Original Proceeding in this Court
Theodore E. Kanell and Daniel E. Young, Attorneys for
M. Lambert, Attorney for Respondent Diahann T. Jensen
Jill M. Pohlman authored this Opinion, in which Judges Kate
Appleby and Ryan M. Harris concurred.
Macy's Southtowne Center (Employer) petitions for review
of the Labor Commission's preliminary award of permanent
total disability benefits in favor of Diahann T. Jensen
(Claimant). Employer challenges the Commission's findings
regarding Claimant's maximum medical improvement (MMI)
and her ability to perform other work reasonably available.
We conclude that substantial evidence supports the
Commission's findings, and we therefore decline to
disturb its order.
Claimant sustained a lower-back injury while working as a
sales associate for Employer in April 2007. Claimant sought
treatment for her injury, and Employer accepted liability,
paid her temporary total disability compensation, and agreed
in 2008 to permanent partial disability compensation based on
an impairment rating of 13% of her lower back.
Claimant returned to work in October 2012 and worked for
Employer for another month, but because she was "unable
to think clearly or perform the physical aspects of her job
duties," she found "a more sedentary job" with
another company from December 2012 to July 2013. She could
not continue in that position, however, due to chronic pain
and side effects of medication.
In 2015, Claimant filed an application for a hearing, seeking
permanent total disability compensation. The administrative
law judge (ALJ) entered a preliminary award of permanent
total disability benefits to Claimant after an evidentiary
hearing. On Employer's motion for review, the Commission
set aside the preliminary award and remanded the matter for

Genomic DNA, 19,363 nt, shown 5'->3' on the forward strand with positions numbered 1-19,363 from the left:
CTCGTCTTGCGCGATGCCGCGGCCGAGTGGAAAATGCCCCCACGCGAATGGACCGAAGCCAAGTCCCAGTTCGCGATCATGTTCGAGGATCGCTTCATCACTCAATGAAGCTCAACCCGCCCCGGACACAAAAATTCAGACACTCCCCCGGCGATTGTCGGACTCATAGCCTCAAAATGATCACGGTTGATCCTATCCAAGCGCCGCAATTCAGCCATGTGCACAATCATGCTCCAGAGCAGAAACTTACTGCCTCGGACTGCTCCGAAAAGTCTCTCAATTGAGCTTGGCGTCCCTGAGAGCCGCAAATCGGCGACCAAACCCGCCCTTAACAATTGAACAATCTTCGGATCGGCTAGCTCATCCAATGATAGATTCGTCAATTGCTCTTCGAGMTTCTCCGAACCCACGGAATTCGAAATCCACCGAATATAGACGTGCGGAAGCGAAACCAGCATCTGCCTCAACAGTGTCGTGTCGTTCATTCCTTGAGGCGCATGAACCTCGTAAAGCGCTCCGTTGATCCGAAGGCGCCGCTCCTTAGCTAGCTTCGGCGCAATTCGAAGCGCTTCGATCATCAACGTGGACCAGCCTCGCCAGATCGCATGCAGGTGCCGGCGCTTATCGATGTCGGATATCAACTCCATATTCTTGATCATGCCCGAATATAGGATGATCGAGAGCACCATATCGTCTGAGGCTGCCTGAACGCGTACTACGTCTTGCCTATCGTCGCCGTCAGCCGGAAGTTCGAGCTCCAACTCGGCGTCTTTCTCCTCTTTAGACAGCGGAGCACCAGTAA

referral to a medical panel on the issue of Claimant's
The appointed medical panel, consisting of two experts in
occupational medicine, concluded that Claimant had reached
MMI, i.e., "medical stability from her work-related
low-back injury." It explained that her condition
"has been stable since 2015-after fusion and trial with
spinal cord stimulator ended." After receiving this
report, the ALJ again found that Claimant was entitled to a
preliminary award of permanent total disability benefits.
Employer filed another motion for review with the Commission.
The medical record before the Commission did not contain
treatment records pertaining to Claimant's work injury
that predated 2012, but the Commission found evidence that
Claimant underwent a discectomy in 2007. Claimant also
underwent fusion surgery involving hardware placement in
August 2013 and later underwent additional treatment to
address a mal-positioned screw and to remove the hardware
fixation system. When Claimant continued to experience
lower-back pain, she had a spinal cord stimulator implanted
in August 2014.
Eight months later, a doctor (Doctor) assessed Claimant with
a 12% whole-person impairment rating for her lumbar-spine
fusion. On May 12, 2015, Doctor wrote a letter outlining
Claimant's capacity and stating that Claimant had reached
MMI. On July 2, 2015, a physician assistant (Physician
Assistant) for Claimant's surgeons stated that Claimant
was unable to work due to chronic lower-back pain. This was
the earliest date in the medical records that indicated
Claimant could not work.
In December 2015, Claimant's functional capacity was
evaluated. The resulting evaluation showed that Claimant
could function only at "the sedentary physical-demand
level for a maximum of 0-3 hours per day and could sit,
stand, and walk on an occasional basis." It also showed
that she "was capable of frequently reaching, gripping,
writing, typing, and fingering, but she was unable to